But in our urgency to warn our brothers and sisters against false teachers, we can stumble into a variety of pitfalls that could potentially undermine our message. For example, we could overload Continue reading

I’m Not Fond Of Seasonal Blog Posts

Thanksgiving is Thursday, and Advent is quickly following. As a Christian blogger, I feel a certain pressure (a gentle pressure, but a pressure nonetheless) to write about these celebrations. Yesterday, Thanksgiving came in handy, I’ll admit.  I didn’t have to spend hours Saturday afternoon scouring through YouTube for a hymn that interested me. A seasonal hymn really bailed me out!

But for the most part, I don’t get terribly excited about either reading or writing Thanksgiving and Advent articles. That’s particularly strange to me because I love the doctrine of the Incarnation.

People have given up trying to figure me out.

Seriously, I think there are two reasons this year that I feel a heightened aversion to Thanksgiving and Christmas articles. The first is Continue reading

Thy Name Be Ever Praised

It’s inconvenient, I suppose, to remember that most of the people who settled in Massachusetts in the early 1600s were Puritans. Dare I say, Calvinists? Their first Thanksgiving included food, family and fun, to be sure, but they primarily called the feast to thank the Lord for bringing them through that first harsh New England winter.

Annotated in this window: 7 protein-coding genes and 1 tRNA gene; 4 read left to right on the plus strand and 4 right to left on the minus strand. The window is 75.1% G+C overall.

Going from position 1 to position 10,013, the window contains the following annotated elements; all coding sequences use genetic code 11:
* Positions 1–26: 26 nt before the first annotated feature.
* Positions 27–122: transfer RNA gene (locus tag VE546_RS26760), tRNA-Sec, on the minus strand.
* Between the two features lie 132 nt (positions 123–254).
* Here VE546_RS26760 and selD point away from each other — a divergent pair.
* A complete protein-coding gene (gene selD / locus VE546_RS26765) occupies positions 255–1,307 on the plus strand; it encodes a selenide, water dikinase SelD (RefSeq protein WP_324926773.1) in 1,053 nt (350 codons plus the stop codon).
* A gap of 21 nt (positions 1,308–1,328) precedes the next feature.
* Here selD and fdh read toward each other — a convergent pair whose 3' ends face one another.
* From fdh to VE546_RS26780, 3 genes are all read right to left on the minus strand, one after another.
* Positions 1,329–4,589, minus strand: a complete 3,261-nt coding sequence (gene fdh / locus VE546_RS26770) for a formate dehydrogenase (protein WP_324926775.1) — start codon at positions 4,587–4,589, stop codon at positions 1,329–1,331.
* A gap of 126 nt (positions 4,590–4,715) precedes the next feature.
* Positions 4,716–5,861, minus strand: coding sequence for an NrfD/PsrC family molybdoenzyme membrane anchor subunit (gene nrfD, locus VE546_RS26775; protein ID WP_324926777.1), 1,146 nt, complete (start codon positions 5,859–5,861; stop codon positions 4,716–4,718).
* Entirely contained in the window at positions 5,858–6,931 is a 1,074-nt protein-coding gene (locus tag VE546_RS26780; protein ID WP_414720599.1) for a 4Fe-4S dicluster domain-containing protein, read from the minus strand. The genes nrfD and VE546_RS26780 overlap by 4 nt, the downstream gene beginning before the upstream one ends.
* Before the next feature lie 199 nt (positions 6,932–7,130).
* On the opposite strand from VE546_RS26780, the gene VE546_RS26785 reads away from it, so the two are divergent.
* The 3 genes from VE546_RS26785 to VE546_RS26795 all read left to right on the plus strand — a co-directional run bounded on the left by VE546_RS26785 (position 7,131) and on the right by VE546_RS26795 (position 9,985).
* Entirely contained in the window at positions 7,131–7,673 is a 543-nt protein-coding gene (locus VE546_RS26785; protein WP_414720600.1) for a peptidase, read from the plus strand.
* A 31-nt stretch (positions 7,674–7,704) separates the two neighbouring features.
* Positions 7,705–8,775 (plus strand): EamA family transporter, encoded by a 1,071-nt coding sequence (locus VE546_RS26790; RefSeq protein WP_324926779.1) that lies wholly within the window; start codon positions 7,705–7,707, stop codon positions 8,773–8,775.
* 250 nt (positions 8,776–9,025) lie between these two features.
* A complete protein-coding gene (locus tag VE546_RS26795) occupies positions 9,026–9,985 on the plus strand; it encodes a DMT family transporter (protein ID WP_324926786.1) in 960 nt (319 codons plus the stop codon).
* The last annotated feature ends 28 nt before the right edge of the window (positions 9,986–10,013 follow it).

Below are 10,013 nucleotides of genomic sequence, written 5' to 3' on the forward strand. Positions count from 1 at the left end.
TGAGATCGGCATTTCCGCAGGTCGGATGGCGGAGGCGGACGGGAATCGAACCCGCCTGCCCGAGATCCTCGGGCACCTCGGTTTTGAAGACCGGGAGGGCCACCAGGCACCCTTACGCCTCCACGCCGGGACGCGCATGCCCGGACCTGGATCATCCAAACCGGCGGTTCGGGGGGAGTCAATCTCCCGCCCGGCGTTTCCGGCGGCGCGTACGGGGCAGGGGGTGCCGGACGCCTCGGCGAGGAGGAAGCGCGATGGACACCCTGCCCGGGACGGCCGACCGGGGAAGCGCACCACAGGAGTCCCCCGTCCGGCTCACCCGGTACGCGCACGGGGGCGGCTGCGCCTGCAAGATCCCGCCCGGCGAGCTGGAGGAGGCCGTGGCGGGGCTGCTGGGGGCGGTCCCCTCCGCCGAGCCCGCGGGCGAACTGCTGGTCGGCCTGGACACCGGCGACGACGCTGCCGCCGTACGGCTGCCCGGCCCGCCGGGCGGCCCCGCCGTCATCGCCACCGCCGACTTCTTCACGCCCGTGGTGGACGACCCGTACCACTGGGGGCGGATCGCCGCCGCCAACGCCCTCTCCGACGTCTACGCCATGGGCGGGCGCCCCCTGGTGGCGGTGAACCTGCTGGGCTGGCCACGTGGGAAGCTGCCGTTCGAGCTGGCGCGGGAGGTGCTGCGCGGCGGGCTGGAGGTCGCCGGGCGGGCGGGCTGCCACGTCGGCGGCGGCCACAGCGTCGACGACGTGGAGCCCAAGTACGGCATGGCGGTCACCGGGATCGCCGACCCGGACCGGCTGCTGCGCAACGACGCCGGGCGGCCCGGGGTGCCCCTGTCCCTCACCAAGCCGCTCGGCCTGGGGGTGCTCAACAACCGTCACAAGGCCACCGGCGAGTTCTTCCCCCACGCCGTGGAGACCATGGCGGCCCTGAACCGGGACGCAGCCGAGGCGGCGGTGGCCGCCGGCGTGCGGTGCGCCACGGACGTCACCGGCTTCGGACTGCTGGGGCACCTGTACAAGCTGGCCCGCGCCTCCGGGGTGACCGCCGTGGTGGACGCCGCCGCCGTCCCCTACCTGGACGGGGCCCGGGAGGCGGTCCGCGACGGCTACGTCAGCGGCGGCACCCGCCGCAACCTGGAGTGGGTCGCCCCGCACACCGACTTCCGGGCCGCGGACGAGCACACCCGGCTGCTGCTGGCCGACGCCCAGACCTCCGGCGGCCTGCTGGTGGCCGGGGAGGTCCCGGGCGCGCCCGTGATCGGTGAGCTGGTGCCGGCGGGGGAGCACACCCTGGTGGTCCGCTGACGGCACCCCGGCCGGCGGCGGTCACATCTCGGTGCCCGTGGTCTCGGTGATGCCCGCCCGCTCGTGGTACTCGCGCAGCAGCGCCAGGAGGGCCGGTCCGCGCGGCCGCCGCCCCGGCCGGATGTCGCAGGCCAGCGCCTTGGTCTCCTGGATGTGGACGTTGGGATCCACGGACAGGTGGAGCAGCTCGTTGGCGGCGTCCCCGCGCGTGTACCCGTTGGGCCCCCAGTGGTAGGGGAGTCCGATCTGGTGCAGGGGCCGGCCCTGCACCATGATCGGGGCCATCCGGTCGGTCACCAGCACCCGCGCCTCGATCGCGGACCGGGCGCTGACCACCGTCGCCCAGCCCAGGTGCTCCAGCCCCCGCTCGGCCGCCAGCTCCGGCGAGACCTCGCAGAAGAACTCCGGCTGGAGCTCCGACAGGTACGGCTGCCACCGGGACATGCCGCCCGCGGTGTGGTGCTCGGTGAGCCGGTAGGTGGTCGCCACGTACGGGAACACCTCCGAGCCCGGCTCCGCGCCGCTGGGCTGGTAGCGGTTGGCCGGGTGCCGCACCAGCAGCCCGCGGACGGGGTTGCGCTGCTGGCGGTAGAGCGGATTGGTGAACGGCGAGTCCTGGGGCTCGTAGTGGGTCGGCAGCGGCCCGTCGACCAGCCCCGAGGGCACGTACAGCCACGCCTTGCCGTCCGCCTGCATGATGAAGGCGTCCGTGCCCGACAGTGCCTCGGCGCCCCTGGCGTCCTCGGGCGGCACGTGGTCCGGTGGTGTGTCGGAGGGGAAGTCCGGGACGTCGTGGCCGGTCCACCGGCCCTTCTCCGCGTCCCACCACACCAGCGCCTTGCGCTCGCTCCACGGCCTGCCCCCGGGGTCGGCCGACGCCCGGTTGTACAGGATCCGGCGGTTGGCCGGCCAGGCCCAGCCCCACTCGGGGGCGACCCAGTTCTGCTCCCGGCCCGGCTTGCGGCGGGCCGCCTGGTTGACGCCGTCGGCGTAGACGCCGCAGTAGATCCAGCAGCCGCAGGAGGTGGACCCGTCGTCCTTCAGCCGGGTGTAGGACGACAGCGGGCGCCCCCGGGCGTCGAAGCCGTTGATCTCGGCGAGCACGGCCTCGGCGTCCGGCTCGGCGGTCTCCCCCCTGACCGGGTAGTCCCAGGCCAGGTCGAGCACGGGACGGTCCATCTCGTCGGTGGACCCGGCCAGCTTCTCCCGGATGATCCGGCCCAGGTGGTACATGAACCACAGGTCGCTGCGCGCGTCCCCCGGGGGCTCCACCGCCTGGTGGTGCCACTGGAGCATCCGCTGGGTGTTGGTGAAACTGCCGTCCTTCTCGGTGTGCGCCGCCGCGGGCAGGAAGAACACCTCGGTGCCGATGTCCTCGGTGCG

In other words, they focused on the Lord.

Thanksgiving Day now offers little attention to God, apparently forgetting the true purpose of the holiday. So I love this traditional Thanksgiving hymn that reminds me of the Puritans and their desire to praise God.

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Saturday Sampler: November 17 — November 23

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For a poignant picture of God’s sovereignty in the midst of tragedy, read Bennett’s Final Race and the God of all Comfort by Leslie Schmucker. Sometimes children are wiser than adults.

Nathan Bingham of Ligonier posts a short video of Burk Parsons answering the question, How Do Creeds and Confessions Help Us? This thought-provoking reply may surprise those of us who don’t attend confessional churches, hopefully encouraging us to study the historic creeds and confessions that have shaped church history.

Surely one little sin doesn’t matter. Leslie A refutes that faulty attitude with The Domino Effect in Growing 4 Life this week. Accept her challenge to examine yourself.

Short and sweet: Peter Krol posts 5 Ways to Read More of the Bible in Knowable Word. You’ll find this article to be wonderfully refreshing, and I believe you’ll be encouraged to read God’s Word in the midst of all types of circumstances.

The Jealousy & Envy Refresher that Eric Davis writes for The Cripplegate is, if I may be so blunt, convicting. But then, conviction leads to repentance, and that’s always a good thing.

Elizabeth Prata reaches back to July 2013 to make an encore presentation of What the Bible says about Dreamers in The End Time. If you find yourself considering the idea than God speaks to believers in visions and dreams routinely, I beg you to read this carefully documented blog post. Elizabeth faithfully draws from Scripture to make her case against trusting in mystical experiences.

Complimenting Elizabeth’s essay, Parking Space 23 runs The Holy Spirit & the ‘Ordinary’ Christian Life by Zach Putthoff. He emphasizes what the Holy Spirit actually does in the lives of believers.